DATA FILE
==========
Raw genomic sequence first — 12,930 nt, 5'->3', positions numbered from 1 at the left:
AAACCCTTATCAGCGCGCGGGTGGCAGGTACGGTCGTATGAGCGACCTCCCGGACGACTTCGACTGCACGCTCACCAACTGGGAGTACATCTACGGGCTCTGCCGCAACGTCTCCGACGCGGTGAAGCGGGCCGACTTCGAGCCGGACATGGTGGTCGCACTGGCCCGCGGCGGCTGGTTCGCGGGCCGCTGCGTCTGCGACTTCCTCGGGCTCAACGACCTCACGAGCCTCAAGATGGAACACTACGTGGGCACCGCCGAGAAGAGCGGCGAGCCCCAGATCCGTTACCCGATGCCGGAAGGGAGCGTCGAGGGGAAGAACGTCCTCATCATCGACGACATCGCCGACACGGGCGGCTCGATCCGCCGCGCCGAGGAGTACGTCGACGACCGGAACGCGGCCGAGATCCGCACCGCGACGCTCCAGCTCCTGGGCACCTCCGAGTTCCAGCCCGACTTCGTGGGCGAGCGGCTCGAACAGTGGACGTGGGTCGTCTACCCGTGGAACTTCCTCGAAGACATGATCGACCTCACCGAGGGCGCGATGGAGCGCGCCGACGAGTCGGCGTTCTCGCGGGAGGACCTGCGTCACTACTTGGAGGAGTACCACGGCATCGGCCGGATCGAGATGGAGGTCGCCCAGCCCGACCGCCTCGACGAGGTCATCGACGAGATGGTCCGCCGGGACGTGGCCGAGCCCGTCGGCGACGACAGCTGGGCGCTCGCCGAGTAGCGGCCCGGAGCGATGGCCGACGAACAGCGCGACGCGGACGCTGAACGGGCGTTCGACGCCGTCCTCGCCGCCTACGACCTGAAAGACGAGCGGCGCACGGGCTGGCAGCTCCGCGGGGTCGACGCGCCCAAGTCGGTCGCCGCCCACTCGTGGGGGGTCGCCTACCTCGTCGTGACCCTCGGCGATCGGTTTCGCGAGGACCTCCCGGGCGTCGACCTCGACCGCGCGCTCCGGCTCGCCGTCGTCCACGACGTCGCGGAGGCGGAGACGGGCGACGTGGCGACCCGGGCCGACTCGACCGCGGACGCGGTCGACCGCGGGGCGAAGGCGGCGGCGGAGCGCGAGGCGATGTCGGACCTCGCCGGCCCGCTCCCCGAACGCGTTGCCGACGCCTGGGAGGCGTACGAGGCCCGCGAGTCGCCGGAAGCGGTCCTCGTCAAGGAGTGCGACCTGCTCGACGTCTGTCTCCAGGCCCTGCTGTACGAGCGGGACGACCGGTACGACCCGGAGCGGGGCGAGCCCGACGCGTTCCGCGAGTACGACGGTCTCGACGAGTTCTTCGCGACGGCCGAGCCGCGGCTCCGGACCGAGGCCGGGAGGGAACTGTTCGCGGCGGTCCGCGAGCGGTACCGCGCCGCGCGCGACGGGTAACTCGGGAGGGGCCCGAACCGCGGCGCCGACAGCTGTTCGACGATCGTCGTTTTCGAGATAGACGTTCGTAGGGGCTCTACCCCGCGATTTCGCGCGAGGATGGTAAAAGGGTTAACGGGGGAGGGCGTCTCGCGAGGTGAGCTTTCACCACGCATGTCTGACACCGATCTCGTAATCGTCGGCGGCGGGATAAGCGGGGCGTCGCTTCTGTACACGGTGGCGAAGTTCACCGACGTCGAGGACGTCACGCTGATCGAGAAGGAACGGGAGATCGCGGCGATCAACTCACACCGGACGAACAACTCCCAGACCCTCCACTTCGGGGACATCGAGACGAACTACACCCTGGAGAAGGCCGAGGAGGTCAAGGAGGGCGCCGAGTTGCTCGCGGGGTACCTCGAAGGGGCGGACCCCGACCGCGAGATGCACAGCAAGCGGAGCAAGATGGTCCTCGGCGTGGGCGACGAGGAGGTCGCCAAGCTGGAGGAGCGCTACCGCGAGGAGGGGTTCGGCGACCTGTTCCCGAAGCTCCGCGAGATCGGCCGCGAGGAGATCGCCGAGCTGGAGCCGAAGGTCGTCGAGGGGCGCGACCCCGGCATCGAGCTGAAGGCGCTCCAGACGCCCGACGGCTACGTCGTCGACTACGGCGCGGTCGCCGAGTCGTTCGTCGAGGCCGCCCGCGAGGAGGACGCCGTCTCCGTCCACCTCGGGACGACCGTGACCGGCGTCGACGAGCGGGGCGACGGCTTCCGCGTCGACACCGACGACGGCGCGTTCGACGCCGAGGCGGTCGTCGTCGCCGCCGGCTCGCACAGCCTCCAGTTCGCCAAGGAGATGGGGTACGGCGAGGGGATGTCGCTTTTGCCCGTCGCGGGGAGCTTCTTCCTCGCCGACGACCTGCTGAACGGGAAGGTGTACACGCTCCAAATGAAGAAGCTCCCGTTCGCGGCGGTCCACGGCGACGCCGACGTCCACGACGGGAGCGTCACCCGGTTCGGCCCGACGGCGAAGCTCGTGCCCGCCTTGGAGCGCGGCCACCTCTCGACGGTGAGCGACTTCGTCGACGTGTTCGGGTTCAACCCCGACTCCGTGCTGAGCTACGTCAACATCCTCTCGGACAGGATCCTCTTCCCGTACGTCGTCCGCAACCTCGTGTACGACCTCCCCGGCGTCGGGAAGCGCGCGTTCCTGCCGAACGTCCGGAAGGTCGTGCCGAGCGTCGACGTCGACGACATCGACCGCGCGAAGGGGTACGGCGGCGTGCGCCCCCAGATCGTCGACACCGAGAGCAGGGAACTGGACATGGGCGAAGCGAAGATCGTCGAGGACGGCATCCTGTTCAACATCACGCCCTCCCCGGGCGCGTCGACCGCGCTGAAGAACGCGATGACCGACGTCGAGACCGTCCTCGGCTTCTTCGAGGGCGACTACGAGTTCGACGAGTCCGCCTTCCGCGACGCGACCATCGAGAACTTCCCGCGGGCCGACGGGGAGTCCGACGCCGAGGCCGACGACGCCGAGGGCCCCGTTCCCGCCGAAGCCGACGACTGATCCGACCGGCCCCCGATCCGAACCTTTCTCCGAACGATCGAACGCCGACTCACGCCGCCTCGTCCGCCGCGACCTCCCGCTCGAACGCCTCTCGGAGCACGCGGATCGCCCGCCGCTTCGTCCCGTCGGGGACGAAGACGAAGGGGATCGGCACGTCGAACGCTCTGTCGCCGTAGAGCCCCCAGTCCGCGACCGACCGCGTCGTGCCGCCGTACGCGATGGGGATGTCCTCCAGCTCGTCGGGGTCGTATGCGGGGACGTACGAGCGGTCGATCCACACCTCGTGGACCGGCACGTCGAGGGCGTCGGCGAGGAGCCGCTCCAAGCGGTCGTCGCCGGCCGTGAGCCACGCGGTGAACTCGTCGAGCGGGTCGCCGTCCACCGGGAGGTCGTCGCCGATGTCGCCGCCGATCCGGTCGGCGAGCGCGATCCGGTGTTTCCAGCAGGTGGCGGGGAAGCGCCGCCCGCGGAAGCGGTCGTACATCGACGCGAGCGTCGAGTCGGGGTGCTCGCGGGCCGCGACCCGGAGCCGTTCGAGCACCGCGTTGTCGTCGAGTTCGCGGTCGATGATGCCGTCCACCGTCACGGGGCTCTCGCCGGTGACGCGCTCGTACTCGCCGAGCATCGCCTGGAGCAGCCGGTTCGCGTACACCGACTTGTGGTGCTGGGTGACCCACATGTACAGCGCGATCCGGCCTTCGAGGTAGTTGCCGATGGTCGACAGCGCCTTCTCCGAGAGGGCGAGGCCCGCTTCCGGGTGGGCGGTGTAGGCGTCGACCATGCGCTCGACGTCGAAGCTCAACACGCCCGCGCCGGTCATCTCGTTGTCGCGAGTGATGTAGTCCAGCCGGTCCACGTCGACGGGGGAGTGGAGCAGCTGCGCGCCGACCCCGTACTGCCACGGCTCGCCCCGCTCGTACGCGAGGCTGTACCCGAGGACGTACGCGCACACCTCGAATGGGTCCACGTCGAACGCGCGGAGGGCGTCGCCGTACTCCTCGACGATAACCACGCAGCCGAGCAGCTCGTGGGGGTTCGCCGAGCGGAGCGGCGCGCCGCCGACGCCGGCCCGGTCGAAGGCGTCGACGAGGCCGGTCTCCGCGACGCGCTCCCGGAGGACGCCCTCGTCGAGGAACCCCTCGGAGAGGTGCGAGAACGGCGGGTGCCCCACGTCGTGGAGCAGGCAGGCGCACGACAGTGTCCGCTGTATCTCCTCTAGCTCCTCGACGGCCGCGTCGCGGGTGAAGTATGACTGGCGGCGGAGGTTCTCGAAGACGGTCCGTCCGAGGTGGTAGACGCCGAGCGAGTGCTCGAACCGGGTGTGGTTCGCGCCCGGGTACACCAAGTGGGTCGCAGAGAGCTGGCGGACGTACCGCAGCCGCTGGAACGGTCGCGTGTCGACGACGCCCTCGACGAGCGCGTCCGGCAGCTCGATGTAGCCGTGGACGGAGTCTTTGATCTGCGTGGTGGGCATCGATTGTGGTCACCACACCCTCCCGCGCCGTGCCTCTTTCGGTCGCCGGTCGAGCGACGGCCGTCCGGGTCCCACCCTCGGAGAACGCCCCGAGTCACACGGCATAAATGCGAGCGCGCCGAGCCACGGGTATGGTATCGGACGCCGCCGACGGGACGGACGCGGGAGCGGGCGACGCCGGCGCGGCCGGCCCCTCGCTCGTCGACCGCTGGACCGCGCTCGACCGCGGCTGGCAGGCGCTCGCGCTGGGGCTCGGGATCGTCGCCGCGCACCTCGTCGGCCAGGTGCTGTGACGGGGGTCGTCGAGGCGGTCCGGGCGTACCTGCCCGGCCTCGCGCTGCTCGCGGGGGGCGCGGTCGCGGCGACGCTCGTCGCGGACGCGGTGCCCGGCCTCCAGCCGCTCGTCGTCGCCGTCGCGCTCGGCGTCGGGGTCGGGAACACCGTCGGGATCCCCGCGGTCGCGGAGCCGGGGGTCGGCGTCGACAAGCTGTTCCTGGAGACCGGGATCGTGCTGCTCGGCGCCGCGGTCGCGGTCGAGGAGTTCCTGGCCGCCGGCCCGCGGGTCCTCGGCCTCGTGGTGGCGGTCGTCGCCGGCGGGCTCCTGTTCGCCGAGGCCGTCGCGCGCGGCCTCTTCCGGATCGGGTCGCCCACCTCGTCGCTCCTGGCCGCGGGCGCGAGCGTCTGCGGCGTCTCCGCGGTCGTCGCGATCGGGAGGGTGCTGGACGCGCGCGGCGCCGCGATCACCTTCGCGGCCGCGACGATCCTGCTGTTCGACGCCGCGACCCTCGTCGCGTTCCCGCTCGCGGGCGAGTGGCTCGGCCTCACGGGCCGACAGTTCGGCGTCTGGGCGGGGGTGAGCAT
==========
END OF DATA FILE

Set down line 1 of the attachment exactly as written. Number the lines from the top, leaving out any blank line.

Raw genomic sequence first — 12,930 nt, 5'->3', positions numbered from 1 at the left: